What Michael Weatherly Refused to Do as Tony DiNozzo in ‘NCIS’

Michael Weatherly rose to stardom on the back of NCIS; playing Special Agent Tony DiNozzo for over a decade, the actor was an essential part of the show that has since become a global phenomenon. He was one of the original cast members whose chemistry with Mark Harmon, Sean Murray, and, of course, Cote de Pablo made for an intriguing viewing experience. Though he now leads the hit primetime show Bull, he has NCIS to thank for his current status in Hollywood. 

former NCIS star Michael Weatherly
Michael Weatherly at the ‘Bull’ Press Conference | Vera Anderson/WireImage

Prior to NCIS, Weatherly starred in a handful of Fox shows that never entirely made it off the ground. From Dark Angel and Significant Others to Girls Club, all three of the actor’s pre-NCIS network attempts were off the air within two years. Girls Club only made it a couple of episodes before it was shut down. And, while starring on these critical flops, Weatherly learned a few lessons. He specifically discovered exactly what he wouldn’t do as Tony DiNozzo, which may be the very reason that his NCIS character broke the mold.

Michael Weatherly talks ‘NCIS,’ Tony DiNozzo, and breaking historical patterns 

Michael Weatherly sat down for an interview with The Futon Critic a while back. During the interview, he discussed NCIS, Tony DiNozzo, his work as an actor, and some of the lessons he has learned in the biz. Weatherly explained that a lot of his characters before DiNozzo seemed rather dead behind the eyes, as he grew to mindlessly spew “technobabble” without conviction. Weatherly explained:

 I felt very formalized and stiff after several parts that I played and I just felt like I was in a hostage video… Like, “I… am… here… and… everything… is… good… Fallujah is beautiful this time of year.” When I look at some of my previous performances it looks like I’m screaming “help me” from behind my eyes while I’m saying technobabble.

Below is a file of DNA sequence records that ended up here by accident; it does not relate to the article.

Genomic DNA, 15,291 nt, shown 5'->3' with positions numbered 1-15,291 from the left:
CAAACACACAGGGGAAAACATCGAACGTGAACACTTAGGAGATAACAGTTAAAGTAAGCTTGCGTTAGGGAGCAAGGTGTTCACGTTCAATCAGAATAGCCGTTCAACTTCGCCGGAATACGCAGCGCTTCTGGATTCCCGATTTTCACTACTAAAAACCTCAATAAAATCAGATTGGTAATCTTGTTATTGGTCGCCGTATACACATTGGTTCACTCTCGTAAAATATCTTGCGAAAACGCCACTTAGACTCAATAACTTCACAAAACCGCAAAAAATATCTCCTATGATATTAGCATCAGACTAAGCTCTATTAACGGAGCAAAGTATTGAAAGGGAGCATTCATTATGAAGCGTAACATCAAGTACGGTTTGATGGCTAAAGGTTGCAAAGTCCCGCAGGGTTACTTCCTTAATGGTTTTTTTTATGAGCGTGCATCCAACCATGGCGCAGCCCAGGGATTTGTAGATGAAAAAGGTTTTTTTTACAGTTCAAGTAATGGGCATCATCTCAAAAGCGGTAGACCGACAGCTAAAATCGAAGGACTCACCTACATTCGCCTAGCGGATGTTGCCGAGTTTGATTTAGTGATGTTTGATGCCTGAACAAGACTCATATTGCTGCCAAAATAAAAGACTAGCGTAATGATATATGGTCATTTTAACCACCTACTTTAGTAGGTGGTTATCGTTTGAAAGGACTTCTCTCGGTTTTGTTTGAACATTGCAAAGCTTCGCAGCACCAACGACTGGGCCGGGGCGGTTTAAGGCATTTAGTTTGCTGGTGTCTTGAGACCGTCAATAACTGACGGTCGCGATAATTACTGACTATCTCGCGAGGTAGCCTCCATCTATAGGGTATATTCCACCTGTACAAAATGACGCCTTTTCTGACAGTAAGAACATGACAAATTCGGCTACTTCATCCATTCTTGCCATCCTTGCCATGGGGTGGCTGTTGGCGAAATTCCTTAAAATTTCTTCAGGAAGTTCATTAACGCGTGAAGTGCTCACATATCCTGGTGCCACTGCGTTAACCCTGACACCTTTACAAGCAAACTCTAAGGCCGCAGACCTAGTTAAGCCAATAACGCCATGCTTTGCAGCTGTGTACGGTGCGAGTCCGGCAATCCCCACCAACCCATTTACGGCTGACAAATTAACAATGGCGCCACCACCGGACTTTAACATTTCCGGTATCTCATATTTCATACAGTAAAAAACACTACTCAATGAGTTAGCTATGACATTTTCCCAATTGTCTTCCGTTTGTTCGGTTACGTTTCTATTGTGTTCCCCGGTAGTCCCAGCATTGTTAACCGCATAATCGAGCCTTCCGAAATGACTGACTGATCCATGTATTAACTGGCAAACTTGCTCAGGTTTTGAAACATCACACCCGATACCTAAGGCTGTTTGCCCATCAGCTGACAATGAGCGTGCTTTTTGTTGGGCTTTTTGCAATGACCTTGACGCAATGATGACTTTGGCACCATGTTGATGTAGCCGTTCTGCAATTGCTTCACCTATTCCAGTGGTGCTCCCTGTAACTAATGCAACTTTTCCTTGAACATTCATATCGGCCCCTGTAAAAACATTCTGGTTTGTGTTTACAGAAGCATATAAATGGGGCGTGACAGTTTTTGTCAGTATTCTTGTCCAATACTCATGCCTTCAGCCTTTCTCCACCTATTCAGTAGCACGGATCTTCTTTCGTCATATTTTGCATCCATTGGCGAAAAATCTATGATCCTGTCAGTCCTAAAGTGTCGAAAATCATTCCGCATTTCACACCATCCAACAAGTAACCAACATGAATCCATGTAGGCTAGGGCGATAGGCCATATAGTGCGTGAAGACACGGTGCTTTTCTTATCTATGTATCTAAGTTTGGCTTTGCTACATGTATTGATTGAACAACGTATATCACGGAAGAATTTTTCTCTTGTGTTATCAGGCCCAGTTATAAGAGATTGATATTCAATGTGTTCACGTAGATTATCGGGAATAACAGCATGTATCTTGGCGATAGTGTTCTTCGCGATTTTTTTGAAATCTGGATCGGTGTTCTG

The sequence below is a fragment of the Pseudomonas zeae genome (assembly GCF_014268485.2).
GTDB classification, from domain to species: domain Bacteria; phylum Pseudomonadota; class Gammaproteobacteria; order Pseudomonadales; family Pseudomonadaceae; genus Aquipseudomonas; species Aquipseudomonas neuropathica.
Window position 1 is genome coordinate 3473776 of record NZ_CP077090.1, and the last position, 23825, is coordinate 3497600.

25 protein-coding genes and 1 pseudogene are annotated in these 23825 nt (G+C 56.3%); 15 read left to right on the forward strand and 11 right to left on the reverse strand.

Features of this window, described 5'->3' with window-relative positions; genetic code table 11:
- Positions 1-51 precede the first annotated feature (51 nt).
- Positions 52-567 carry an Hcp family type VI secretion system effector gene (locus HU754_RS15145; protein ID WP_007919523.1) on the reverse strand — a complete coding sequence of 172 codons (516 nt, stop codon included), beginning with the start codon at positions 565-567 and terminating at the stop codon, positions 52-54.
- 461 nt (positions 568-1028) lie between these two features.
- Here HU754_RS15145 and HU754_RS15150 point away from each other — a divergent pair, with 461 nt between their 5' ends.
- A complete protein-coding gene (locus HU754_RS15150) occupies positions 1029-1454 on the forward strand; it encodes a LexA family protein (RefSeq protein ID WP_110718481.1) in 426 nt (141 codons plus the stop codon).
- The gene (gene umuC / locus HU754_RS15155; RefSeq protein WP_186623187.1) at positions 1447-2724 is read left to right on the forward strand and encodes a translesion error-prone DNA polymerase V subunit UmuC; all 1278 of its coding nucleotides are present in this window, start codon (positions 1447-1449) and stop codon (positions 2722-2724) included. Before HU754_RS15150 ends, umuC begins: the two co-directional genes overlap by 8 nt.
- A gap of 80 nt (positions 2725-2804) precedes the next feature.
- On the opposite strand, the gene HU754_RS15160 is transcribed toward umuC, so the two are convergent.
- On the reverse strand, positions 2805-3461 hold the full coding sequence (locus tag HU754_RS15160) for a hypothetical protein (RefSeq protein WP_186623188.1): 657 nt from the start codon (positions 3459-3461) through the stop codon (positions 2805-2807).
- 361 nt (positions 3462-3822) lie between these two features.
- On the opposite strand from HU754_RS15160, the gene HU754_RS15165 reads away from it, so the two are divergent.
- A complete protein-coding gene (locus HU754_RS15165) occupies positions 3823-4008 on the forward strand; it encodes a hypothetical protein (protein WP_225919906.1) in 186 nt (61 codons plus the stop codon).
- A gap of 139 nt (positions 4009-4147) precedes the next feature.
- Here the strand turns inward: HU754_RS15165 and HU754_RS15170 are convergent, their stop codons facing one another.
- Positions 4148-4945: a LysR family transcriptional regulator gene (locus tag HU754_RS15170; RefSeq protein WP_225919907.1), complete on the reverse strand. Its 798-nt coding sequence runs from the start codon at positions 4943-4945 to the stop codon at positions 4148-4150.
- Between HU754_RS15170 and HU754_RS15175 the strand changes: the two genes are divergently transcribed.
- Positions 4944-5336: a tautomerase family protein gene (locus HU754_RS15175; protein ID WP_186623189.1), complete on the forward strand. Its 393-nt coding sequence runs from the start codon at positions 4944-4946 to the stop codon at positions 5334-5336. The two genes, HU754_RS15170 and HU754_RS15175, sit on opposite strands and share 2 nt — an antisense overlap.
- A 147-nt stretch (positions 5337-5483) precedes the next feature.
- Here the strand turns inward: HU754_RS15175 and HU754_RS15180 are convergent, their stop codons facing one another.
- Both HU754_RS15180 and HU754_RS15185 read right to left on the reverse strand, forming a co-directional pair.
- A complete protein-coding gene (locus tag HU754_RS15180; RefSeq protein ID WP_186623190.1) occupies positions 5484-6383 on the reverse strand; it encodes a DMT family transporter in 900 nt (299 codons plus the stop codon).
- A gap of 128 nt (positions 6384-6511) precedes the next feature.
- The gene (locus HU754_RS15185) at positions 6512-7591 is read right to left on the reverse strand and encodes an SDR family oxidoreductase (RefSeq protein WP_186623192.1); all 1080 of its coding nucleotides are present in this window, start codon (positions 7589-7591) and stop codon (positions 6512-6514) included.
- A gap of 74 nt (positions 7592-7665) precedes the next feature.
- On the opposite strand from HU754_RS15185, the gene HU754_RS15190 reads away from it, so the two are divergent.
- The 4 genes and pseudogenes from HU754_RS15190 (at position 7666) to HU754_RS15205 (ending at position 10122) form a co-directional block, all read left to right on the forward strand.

The Futon Critic

It goes without saying that several network shows rely on technological jargon and crime-oriented discussions that don’t always define real-life but make for juicy TV. Yet, this was exactly what Weatherly did not want to become of DiNozzo: he felt stifled and trapped behind these two-dimensional illustrations, which left him excited to abandon such characterizations when NCIS came knocking.

Michael Weatherly wanted ‘none of that’ hostage-like acting with Tony DiNozzo 

Weatherly told The Futon Critic that he would not resort to the mindless acting and character illustrations that defined his earlier roles when it came to DiNozzo. He stated:

So what I wanted to do with this character was have none of that. I wanted him to be unfiltered and a little bit more like me.

The Futon Critic

Michael Weatherly went on to establish a character that was a bit rougher around the edges, a little more light-hearted and goofy. And, DiNozzo went on to provide some much-needed moments of comic relief in NCIS. He was goofy and flirtatious, quick-tongued, and childlike in disposition. No more technobabble spewing from dead eyes; instead, fans got a wink, a smile, and a poorly-timed joke.